This Native American Heritage Month, we’re highlighting those who play a pivotal role in helping the American Red Cross accomplish its humanitarian mission every day in tribal communities across the country. This week, we’d like to highlight Chele Rider, Red Cross Division Disaster State Relations Director in the Southwest and Rocky Mountain division. Here is a conversation we had with her around Native American Heritage Month and our work with tribal communities.
What is your role at the Red Cross?
Currently, I am a Division Disaster State Relations Director (DDSRD) in the Southwest and Rocky Mountain Division. I’ve also acted as the Tribal Relations Lead for the Red Cross for the past four and a half years. As the Tribal lead, I manage National Tribal Emergency Management partnerships with groups such as FEMA Tribal Affairs, Partnership with Native Americans, Homeland Security and the Department of the Interior Tribal Affairs, the Bureau of Indian Affairs and the National Congress of American Indians, among others. I am also a very proud member of the Choctaw Nation of Oklahoma.
In your role, how do you work with the Native American community?
As a tribal subject matter expert, I brief tribes across the country on Red Cross services and train internal and external groups on cultural sensitivity and best practices. In the past three years, I have briefed and/or trained 2,000 volunteers, staff, partners and tribes.
Locally, in my jurisdiction, I have either led or been a part of long-term recovery efforts with tribes on projects such as the Home Fire Campaign where we sought to install 10,000 smoke alarms in tribal homes in Oklahoma (my home state). I’ve also worked with tribes on preparedness, response and recovery efforts across the state. Additionally, I’ve partnered with tribal organizations across the country during national events such as the 2017 and 2018 hurricane season and the California wildfires. My goal is always to connect tribes to the services they need, which is definitely a team effort.
In your experience, what are some of the challenges that Native Americans face during disasters?
Like other remote communities, the most common challenges are limited access and resources. What is different is the required planning and the sovereignty of the tribe or nation as an independent and self-sustaining government and culture. Planning takes a little longer just due to the cultural structure and hierarchy of tribes. The respect of land, life, culture and sovereignty weigh heavily in even the tiniest of decisions. Every tribe has a slightly different culture – some are matriarchal, some patriarchal, some are very traditional and self-contained and others are less contained. Some tribes have a contiguous land base and others are non-contiguous and woven into existing counties. All of these variables make partnering a little more challenging, but I can also say that it would be hard to find better partners anywhere else. In my experience, tribes are among the first to step up to offer assistance to others, hands down.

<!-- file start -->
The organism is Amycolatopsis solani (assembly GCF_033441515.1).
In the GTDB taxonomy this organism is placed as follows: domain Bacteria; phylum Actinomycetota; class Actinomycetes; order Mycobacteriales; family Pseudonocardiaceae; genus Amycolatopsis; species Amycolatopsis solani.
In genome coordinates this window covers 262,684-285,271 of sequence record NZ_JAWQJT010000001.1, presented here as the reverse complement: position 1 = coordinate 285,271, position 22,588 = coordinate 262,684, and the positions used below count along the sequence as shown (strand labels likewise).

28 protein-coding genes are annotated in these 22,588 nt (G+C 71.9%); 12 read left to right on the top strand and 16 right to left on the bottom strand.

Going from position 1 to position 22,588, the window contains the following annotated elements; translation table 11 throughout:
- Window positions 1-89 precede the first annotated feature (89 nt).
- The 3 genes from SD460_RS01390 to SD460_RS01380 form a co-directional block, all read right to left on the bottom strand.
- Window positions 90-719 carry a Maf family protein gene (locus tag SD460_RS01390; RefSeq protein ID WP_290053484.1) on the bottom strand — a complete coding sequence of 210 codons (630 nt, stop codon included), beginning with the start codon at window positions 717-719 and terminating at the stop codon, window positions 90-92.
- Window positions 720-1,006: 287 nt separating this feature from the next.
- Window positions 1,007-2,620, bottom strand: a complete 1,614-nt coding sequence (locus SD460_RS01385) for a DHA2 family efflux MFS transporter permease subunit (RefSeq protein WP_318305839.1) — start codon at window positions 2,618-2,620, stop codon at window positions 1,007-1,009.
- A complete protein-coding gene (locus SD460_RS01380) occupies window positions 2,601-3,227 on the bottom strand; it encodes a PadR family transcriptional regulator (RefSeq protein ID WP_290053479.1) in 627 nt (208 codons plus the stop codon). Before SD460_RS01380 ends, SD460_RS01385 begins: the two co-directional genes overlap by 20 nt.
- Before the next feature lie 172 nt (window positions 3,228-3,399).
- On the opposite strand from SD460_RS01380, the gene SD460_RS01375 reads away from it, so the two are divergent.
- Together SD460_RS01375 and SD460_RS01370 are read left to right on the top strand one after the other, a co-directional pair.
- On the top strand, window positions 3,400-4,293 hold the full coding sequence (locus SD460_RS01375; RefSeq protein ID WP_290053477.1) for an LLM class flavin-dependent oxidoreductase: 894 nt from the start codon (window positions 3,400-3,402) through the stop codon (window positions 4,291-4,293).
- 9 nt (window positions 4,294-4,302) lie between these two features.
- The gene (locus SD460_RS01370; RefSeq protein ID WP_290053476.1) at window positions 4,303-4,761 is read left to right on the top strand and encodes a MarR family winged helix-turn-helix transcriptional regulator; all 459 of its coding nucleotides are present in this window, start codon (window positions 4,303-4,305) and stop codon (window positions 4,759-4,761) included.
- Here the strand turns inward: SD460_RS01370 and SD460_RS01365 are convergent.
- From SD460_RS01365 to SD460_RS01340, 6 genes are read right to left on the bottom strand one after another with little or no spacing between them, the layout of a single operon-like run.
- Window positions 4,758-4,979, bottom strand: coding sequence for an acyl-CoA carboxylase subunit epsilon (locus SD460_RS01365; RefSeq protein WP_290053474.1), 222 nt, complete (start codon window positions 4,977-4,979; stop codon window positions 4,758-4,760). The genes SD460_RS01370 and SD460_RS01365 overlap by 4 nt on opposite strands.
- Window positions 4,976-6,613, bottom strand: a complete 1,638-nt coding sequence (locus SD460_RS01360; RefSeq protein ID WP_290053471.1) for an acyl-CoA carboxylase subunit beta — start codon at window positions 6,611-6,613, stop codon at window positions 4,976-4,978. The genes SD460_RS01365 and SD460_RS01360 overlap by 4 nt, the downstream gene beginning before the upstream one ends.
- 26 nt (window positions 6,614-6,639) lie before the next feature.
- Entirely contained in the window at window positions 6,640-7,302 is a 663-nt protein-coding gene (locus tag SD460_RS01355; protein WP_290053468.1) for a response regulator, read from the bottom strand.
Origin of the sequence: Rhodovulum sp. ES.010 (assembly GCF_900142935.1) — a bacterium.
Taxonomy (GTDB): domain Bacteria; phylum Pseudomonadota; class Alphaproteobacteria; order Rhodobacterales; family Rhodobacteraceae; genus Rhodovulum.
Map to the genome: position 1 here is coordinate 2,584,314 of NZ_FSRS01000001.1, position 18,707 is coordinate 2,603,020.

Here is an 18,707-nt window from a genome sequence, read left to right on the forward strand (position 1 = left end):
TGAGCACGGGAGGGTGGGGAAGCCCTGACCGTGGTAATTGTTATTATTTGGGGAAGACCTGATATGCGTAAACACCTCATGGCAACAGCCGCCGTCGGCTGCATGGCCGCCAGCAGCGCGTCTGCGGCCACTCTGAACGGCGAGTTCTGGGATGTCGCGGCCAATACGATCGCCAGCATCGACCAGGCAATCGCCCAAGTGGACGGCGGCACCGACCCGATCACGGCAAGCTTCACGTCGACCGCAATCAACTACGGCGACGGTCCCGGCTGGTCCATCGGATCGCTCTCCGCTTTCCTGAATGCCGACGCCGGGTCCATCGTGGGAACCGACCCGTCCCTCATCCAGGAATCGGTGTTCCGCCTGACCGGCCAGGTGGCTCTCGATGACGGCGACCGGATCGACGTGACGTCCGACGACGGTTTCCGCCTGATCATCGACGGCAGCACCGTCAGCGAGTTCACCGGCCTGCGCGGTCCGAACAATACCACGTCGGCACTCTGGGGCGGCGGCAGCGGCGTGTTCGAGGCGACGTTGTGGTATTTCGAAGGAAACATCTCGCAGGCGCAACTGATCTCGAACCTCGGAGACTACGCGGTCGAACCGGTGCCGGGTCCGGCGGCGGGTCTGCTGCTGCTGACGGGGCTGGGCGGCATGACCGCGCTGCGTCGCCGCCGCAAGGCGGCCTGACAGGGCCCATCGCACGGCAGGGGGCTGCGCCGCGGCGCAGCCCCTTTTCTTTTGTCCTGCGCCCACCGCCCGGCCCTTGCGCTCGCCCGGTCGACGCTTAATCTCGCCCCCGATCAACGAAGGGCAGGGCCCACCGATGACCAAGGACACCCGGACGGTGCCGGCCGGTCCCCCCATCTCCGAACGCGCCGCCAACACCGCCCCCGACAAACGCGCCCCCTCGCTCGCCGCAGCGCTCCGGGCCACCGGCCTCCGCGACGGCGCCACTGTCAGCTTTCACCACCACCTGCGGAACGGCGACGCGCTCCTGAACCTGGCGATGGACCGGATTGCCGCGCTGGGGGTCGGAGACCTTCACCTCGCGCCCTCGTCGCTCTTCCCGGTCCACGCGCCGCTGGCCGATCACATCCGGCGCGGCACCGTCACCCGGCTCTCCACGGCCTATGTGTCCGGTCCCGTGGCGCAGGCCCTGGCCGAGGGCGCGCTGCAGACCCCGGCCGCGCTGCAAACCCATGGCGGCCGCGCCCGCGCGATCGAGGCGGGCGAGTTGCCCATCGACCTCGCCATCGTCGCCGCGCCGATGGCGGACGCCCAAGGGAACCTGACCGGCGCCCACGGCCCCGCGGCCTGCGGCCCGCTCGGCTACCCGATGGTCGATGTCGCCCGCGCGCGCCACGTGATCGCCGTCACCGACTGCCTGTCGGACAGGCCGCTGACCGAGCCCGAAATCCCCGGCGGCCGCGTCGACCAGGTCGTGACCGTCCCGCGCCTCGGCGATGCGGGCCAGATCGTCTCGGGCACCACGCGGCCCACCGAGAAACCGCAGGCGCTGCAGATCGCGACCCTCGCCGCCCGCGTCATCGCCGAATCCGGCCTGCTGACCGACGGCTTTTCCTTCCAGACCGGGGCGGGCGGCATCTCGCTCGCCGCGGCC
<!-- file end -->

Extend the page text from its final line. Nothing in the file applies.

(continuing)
What is one of your most memorable experiences from working with the tribes in your region?
I have been blessed to have many unbelievable experiences. Some of these experiences include building out a Recovery Resource Mapping program, being welcomed into the homes of new friends, and making a connection with a response or local staff member who helps a family find the path to the new normal. But, I would have to say one of the most memorable was last December in the Bayou of Louisiana with the United Houma Nation. This Nation is not federally recognized and as such, is not eligible to receive any Federal funding for programs. So this Nation has to rely heavily on partnerships.
I spent a week in the Bayou collaborating with partner agencies and the tribe around hurricane and local evacuation planning. And over the course of the week, we laughed and planned as the Council recounted stories of Katrina. Somewhere along the way, we had all become friends, real-life friends. We stayed over the weekend and joined Chief Dardar for Indian Santa where they handed out toys to kids all over the Bayou and attended a little Fais Do-Do, or a dance party in the Bayou. I even got to take home some homemade gumbo. Since then we have completed the second phase of planning, and I am returning this December to finish the third phase as a collaboration between local Red Cross staff and the tribe. I’m going to bring back some more gumbo.
What are a few things that you’ve learned while working with these tribes?
I have insight into not only my own culture but different cultures from across the country in different geographies. One thing I have witnessed in every tribe, and personally believe, is that as different as we all look or whatever our experience or background, we are all a part of the circle of life.
We are more alike than we are different and that ultimately, we are all one working toward the betterment of our home, community and world. You will not find more beautiful open hearts anywhere. This I know to be absolutely true.
How do you see our work with the tribes expanding in the future?
We hope to expand some grant funding asks in Oklahoma to include more tribes from the Central U.S. in a Tribal Emergency Management Summit next summer. I would like to find a way to expand our reach in partnership with tribes and open more doors for the partnerships I have been privileged to be a part of over the past years.
Chele visiting the Hoopa Valley Tribe in California to learn about the Tribal AmeriCorps Program to bring back to other tribes.